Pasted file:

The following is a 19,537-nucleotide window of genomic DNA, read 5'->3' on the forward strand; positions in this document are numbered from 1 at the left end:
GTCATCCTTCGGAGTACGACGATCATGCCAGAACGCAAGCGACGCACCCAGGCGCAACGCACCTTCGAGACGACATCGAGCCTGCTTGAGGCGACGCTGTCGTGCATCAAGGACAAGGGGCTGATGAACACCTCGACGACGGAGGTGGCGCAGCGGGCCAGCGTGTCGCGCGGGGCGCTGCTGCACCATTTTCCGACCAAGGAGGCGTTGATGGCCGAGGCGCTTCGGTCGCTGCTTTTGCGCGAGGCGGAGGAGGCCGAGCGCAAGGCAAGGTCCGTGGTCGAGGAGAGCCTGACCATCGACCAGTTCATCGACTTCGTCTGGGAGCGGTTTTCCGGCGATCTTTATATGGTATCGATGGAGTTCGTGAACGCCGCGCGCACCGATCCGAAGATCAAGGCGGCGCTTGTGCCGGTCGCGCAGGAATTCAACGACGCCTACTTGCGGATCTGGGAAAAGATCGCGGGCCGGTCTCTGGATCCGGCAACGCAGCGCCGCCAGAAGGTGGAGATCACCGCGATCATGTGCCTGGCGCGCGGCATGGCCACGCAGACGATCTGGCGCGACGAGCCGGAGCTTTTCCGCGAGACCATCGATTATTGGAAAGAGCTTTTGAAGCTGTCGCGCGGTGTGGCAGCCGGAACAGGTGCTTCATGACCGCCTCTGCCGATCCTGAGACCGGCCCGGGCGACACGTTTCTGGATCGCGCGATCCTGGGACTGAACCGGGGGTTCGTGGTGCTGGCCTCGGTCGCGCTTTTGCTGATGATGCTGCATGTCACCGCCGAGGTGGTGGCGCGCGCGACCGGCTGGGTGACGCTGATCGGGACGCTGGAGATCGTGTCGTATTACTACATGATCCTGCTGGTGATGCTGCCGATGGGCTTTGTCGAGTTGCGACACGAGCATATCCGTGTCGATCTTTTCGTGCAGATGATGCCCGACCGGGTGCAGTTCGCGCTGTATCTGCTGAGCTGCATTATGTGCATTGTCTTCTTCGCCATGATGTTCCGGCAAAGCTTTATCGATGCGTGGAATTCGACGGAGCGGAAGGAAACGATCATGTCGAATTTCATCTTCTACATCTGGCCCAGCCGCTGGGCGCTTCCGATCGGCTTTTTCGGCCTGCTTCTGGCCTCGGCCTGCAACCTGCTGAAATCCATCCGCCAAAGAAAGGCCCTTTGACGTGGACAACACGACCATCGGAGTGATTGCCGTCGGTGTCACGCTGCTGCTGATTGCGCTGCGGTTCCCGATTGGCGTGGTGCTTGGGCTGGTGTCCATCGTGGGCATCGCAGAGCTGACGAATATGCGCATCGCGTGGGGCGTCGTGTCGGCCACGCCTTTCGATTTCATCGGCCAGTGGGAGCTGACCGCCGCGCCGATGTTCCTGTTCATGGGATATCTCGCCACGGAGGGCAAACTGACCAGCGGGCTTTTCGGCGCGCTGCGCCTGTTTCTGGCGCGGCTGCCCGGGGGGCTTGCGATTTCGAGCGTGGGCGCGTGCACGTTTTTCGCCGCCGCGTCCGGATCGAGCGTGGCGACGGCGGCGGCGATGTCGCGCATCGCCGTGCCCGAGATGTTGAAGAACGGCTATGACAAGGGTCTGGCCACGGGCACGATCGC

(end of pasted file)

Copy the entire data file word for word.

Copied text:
The following is a 19,537-nucleotide window of genomic DNA, read 5'->3' on the forward strand; positions in this document are numbered from 1 at the left end:
GTCATCCTTCGGAGTACGACGATCATGCCAGAACGCAAGCGACGCACCCAGGCGCAACGCACCTTCGAGACGACATCGAGCCTGCTTGAGGCGACGCTGTCGTGCATCAAGGACAAGGGGCTGATGAACACCTCGACGACGGAGGTGGCGCAGCGGGCCAGCGTGTCGCGCGGGGCGCTGCTGCACCATTTTCCGACCAAGGAGGCGTTGATGGCCGAGGCGCTTCGGTCGCTGCTTTTGCGCGAGGCGGAGGAGGCCGAGCGCAAGGCAAGGTCCGTGGTCGAGGAGAGCCTGACCATCGACCAGTTCATCGACTTCGTCTGGGAGCGGTTTTCCGGCGATCTTTATATGGTATCGATGGAGTTCGTGAACGCCGCGCGCACCGATCCGAAGATCAAGGCGGCGCTTGTGCCGGTCGCGCAGGAATTCAACGACGCCTACTTGCGGATCTGGGAAAAGATCGCGGGCCGGTCTCTGGATCCGGCAACGCAGCGCCGCCAGAAGGTGGAGATCACCGCGATCATGTGCCTGGCGCGCGGCATGGCCACGCAGACGATCTGGCGCGACGAGCCGGAGCTTTTCCGCGAGACCATCGATTATTGGAAAGAGCTTTTGAAGCTGTCGCGCGGTGTGGCAGCCGGAACAGGTGCTTCATGACCGCCTCTGCCGATCCTGAGACCGGCCCGGGCGACACGTTTCTGGATCGCGCGATCCTGGGACTGAACCGGGGGTTCGTGGTGCTGGCCTCGGTCGCGCTTTTGCTGATGATGCTGCATGTCACCGCCGAGGTGGTGGCGCGCGCGACCGGCTGGGTGACGCTGATCGGGACGCTGGAGATCGTGTCGTATTACTACATGATCCTGCTGGTGATGCTGCCGATGGGCTTTGTCGAGTTGCGACACGAGCATATCCGTGTCGATCTTTTCGTGCAGATGATGCCCGACCGGGTGCAGTTCGCGCTGTATCTGCTGAGCTGCATTATGTGCATTGTCTTCTTCGCCATGATGTTCCGGCAAAGCTTTATCGATGCGTGGAATTCGACGGAGCGGAAGGAAACGATCATGTCGAATTTCATCTTCTACATCTGGCCCAGCCGCTGGGCGCTTCCGATCGGCTTTTTCGGCCTGCTTCTGGCCTCGGCCTGCAACCTGCTGAAATCCATCCGCCAAAGAAAGGCCCTTTGACGTGGACAACACGACCATCGGAGTGATTGCCGTCGGTGTCACGCTGCTGCTGATTGCGCTGCGGTTCCCGATTGGCGTGGTGCTTGGGCTGGTGTCCATCGTGGGCATCGCAGAGCTGACGAATATGCGCATCGCGTGGGGCGTCGTGTCGGCCACGCCTTTCGATTTCATCGGCCAGTGGGAGCTGACCGCCGCGCCGATGTTCCTGTTCATGGGATATCTCGCCACGGAGGGCAAACTGACCAGCGGGCTTTTCGGCGCGCTGCGCCTGTTTCTGGCGCGGCTGCCCGGGGGGCTTGCGATTTCGAGCGTGGGCGCGTGCACGTTTTTCGCCGCCGCGTCCGGATCGAGCGTGGCGACGGCGGCGGCGATGTCGCGCATCGCCGTGCCCGAGATGTTGAAGAACGGCTATGACAAGGGTCTGGCCACGGGCACGATCGC